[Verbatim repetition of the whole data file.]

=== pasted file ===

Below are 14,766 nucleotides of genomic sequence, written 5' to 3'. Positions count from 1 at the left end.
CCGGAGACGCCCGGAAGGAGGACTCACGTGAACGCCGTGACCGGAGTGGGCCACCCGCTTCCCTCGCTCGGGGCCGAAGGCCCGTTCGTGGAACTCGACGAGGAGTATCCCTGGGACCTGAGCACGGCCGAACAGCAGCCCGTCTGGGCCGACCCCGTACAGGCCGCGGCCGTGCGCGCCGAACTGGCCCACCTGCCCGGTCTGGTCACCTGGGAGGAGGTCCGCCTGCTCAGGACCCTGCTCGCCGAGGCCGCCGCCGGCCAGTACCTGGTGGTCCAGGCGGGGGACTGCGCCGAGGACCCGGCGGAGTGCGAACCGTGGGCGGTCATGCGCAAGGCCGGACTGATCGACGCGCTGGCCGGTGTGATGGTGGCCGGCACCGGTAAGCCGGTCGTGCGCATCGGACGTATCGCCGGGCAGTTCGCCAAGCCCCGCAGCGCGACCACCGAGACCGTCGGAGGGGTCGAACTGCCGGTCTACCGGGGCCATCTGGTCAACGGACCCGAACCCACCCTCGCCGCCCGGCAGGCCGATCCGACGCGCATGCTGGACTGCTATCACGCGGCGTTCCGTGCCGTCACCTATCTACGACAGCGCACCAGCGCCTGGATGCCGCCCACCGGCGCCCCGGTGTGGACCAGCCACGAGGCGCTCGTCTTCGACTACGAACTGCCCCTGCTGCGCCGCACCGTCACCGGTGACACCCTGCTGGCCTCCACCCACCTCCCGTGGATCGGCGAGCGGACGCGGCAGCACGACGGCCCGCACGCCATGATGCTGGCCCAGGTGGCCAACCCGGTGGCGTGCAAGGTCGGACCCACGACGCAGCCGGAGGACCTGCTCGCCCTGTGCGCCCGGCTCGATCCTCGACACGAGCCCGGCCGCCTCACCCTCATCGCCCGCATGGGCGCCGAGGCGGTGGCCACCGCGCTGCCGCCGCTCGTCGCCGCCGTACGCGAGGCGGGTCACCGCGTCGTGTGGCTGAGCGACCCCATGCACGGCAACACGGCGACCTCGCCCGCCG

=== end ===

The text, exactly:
Below are 14,766 nucleotides of genomic sequence, written 5' to 3'. Positions count from 1 at the left end.
CCGGAGACGCCCGGAAGGAGGACTCACGTGAACGCCGTGACCGGAGTGGGCCACCCGCTTCCCTCGCTCGGGGCCGAAGGCCCGTTCGTGGAACTCGACGAGGAGTATCCCTGGGACCTGAGCACGGCCGAACAGCAGCCCGTCTGGGCCGACCCCGTACAGGCCGCGGCCGTGCGCGCCGAACTGGCCCACCTGCCCGGTCTGGTCACCTGGGAGGAGGTCCGCCTGCTCAGGACCCTGCTCGCCGAGGCCGCCGCCGGCCAGTACCTGGTGGTCCAGGCGGGGGACTGCGCCGAGGACCCGGCGGAGTGCGAACCGTGGGCGGTCATGCGCAAGGCCGGACTGATCGACGCGCTGGCCGGTGTGATGGTGGCCGGCACCGGTAAGCCGGTCGTGCGCATCGGACGTATCGCCGGGCAGTTCGCCAAGCCCCGCAGCGCGACCACCGAGACCGTCGGAGGGGTCGAACTGCCGGTCTACCGGGGCCATCTGGTCAACGGACCCGAACCCACCCTCGCCGCCCGGCAGGCCGATCCGACGCGCATGCTGGACTGCTATCACGCGGCGTTCCGTGCCGTCACCTATCTACGACAGCGCACCAGCGCCTGGATGCCGCCCACCGGCGCCCCGGTGTGGACCAGCCACGAGGCGCTCGTCTTCGACTACGAACTGCCCCTGCTGCGCCGCACCGTCACCGGTGACACCCTGCTGGCCTCCACCCACCTCCCGTGGATCGGCGAGCGGACGCGGCAGCACGACGGCCCGCACGCCATGATGCTGGCCCAGGTGGCCAACCCGGTGGCGTGCAAGGTCGGACCCACGACGCAGCCGGAGGACCTGCTCGCCCTGTGCGCCCGGCTCGATCCTCGACACGAGCCCGGCCGCCTCACCCTCATCGCCCGCATGGGCGCCGAGGCGGTGGCCACCGCGCTGCCGCCGCTCGTCGCCGCCGTACGCGAGGCGGGTCACCGCGTCGTGTGGCTGAGCGACCCCATGCACGGCAACACGGCGACCTCGCCCGCCG